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Your representative payee is a person or agency the Social Security Administration has chosen to control your money. Even though you have a representative payee, the money should only be used to benefit you. It is important to remember:

  • The main job of your representative payee is to make sure your basic needs are met. This includes things like food, shelter, clothing, personal care, and utilities (like heating, water, and electricity).
  • Your Social Security money should ONLY be spent on you or saved for your needs, not spent on anyone else. Your payee can decide how much spending money to give you, but can’t use your money for the payee or anyone other than you. 
  • An institutional payee can sometimes charge you a small fee (under $41 in 2016) for being your representative payee. However, if your payee is a family member or friend, they cannot charge you a fee.
  • A bank account should be set up in your name. Your money should not go into anyone else’s bank account. 
  • You are allowed to ask your representative payee questions about your money. You have the right to know what is happening to your money.
  • If you think your representative payee or someone else is taking your money, you can tell someone about it and get it reported to the Social Security Administration.
What to do if someone else is taking your money

If you think that your representative payee or someone else is taking your money and not spending it on you, you can tell the Social Security Administration. You can go to your local Social Security field office in person, tell them that someone is taking your money, and tell them you want them to investigate. You can also call the Office of the Inspector General fraud hotline at 800-269-0271 (TTY 866-501-2101) or submit a report online at http://oig.ssa.gov/. Finally, you can call Disability Rights Ohio at 800-282-9181 (TTY 800-858-3542) and we can help you find the right person to call.
When you are talking to someone at the Social Security Administration, make it clear that you want Social Security to do two things: (1) open an investigation and (2) make a misuse determination.

What will happen after you tell the Social Security Administration about misuse

Once you tell someone at the Social Security Administration that you think your representative payee is taking your money, they go through a process that looks something like this:

Step 1: Investigation

The Social Security Administration will look at the situation. They will talk to you, your representative payee, and anyone else who may know what is happening. They will look at your bills, your bank accounts, and other paperwork to learn more about your situation. This can take several months or longer depending on how complex the situation is.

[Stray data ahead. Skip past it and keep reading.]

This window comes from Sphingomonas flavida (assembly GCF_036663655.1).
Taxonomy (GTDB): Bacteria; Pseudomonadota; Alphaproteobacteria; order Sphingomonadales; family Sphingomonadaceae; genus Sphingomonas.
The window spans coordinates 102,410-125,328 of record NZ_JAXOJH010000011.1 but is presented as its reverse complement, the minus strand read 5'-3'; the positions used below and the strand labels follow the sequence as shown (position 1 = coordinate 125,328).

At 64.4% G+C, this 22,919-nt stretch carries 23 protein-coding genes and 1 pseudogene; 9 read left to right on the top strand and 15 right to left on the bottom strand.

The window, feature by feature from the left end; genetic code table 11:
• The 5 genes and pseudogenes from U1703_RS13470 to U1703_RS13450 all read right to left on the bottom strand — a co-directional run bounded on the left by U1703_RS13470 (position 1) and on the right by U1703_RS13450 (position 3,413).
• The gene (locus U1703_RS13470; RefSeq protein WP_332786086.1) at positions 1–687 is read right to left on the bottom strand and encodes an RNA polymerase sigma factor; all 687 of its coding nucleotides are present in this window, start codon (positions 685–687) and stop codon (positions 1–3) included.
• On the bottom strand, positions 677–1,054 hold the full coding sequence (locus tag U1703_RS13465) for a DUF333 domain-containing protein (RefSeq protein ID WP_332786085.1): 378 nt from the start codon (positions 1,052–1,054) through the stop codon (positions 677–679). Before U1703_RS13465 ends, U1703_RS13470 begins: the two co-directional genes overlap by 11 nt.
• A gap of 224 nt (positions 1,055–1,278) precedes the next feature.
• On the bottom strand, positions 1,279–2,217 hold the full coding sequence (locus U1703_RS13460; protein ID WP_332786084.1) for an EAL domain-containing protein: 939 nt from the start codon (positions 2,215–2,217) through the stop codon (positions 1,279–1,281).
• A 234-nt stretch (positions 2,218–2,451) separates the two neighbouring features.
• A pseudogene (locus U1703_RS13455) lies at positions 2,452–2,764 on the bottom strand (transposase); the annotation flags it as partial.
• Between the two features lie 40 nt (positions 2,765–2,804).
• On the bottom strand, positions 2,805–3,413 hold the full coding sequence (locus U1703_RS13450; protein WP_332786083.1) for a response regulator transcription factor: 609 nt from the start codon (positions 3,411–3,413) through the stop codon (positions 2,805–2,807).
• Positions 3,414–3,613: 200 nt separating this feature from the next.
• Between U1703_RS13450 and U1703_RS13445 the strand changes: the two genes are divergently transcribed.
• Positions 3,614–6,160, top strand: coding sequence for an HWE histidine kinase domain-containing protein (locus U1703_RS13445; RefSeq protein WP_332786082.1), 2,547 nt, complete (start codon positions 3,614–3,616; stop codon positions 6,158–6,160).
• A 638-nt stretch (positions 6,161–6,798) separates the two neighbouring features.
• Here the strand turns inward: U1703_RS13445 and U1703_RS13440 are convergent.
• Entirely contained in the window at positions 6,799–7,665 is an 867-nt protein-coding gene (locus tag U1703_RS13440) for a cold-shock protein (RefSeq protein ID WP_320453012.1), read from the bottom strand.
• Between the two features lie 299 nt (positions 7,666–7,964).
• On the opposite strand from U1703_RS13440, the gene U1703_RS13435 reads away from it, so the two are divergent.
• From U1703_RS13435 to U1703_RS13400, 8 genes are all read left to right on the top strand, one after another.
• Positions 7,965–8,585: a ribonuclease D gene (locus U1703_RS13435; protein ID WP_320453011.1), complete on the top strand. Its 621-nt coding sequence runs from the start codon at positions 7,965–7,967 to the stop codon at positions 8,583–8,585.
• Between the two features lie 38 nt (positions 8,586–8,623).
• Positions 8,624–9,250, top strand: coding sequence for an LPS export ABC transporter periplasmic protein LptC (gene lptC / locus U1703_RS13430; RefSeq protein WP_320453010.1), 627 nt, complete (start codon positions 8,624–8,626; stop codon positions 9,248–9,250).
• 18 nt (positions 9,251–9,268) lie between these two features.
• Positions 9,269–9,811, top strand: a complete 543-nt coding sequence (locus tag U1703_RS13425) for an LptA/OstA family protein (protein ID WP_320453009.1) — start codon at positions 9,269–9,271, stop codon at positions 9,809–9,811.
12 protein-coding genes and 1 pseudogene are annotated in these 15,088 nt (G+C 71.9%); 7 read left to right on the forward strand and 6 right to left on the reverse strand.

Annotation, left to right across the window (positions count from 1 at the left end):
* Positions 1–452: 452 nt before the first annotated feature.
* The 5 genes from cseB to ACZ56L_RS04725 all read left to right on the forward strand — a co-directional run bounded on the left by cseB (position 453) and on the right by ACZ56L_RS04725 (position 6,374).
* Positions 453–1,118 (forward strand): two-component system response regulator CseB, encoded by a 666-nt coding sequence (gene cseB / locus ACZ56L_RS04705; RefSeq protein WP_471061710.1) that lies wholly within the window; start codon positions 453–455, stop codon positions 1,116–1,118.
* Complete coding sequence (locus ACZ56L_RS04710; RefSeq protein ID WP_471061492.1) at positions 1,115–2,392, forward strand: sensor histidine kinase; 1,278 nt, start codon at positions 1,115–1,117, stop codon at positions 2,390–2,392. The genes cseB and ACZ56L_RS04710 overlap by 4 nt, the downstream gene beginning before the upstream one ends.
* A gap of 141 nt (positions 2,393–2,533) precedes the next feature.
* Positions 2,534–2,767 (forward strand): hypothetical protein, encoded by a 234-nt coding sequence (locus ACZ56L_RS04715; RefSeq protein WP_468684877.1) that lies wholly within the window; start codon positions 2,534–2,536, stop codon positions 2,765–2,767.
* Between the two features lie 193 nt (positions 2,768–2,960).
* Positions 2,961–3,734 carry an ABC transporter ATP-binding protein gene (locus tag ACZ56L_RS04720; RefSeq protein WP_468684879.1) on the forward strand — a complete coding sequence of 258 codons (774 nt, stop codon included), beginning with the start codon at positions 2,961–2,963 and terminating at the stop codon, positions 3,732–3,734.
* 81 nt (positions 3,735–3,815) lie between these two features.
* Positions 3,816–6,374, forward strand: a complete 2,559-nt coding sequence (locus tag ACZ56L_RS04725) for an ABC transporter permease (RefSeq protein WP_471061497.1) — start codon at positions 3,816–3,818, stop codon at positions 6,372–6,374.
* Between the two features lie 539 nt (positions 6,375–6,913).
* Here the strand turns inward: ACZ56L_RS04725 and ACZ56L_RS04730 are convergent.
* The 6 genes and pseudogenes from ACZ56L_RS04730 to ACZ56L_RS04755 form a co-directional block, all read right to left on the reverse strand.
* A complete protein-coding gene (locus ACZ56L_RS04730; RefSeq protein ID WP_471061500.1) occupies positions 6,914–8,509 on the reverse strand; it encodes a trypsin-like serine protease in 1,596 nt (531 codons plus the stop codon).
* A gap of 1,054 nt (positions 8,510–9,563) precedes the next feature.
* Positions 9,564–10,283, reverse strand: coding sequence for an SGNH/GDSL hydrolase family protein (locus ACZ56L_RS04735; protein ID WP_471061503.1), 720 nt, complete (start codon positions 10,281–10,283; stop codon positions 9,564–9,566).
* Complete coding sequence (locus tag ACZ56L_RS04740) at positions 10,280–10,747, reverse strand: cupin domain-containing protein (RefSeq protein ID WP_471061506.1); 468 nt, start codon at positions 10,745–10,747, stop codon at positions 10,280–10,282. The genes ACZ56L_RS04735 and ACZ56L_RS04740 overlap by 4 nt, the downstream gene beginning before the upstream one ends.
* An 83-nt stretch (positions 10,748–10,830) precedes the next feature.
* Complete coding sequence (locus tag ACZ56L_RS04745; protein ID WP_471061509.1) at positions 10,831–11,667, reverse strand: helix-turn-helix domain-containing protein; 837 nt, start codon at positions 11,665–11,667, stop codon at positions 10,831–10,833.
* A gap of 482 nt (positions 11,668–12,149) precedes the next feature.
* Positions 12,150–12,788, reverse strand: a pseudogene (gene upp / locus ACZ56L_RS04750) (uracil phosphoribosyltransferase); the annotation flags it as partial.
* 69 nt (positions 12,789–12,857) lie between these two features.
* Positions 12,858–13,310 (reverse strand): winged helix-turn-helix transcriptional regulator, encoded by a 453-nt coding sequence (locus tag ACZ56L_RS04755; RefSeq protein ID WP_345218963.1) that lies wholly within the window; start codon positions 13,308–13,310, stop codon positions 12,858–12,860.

Step 2: Misuse Determination (The Social Security Administration’s Decision)

When they are done investigating, they will send you a letter that tells you what they found out and what they decided. They will decide if someone has broken the rules and used your money for the wrong reasons.

Step 3: Fixing the Problem

If the Social Security Administration agrees that your representative payee is taking your money, they will find a new representative payee for you, or they may pay your money directly to you. The Social Security Administration may also decide to try to punish the person who took your money. Depending on how serious it is, the Social Security Administration could start sending debt collection bills to the payee or file criminal charges against the payee. Hopefully the Social Security Administration will be able to recover the lost money, but it usually takes a long time, especially if the payee doesn’t have money to repay it. If you have questions about whether or when you will get repaid, you can ask the Social Security Administration.

What you can do

There are some things that you can do to help the Social Security Administration with their investigation.
1. Be patient. They have a lot of information to look at, and it can take several months or longer.
2. Provide as much information as you can. When you talk to the Social Security Administration, they will ask you a lot of questions. They will want to know:

  1. Your name and contact information
  2. Your Social Security number
  3. The name and contact information of your representative payee
  4. The names and contact information of anyone else who might know about what is happening
  5. What happened to make you think that someone was taking your money

3. Provide documents. If you have any papers, bank statements, or other documents that help show the Social Security Administration what happened, give them copies. Keep copies of the documents for yourself also.
4. Keep in touch with the Social Security Administration. Several different people may want to talk to you. You will probably have to tell your story many times. Make sure that they have your correct address and phone number. If you move or change phone numbers, make sure you give them your new contact information.
5. Write things down. The Social Security Administration may take a long time to look at your situation. Write down what happened including information like dates when things happened, names of people who were there, and anything else that you do not want to forget. Also, if any new problems happen with your payee, write them down also, and tell the Social Security Administration about them. Writing things down makes information easier to remember when someone asks you questions later.

What to do if you have questions

If you have questions or you need help, you can call Disability Rights Ohio at 800-282-9181 (TTY 800-858-3542). We can help you answer your questions and advocate for your rights.

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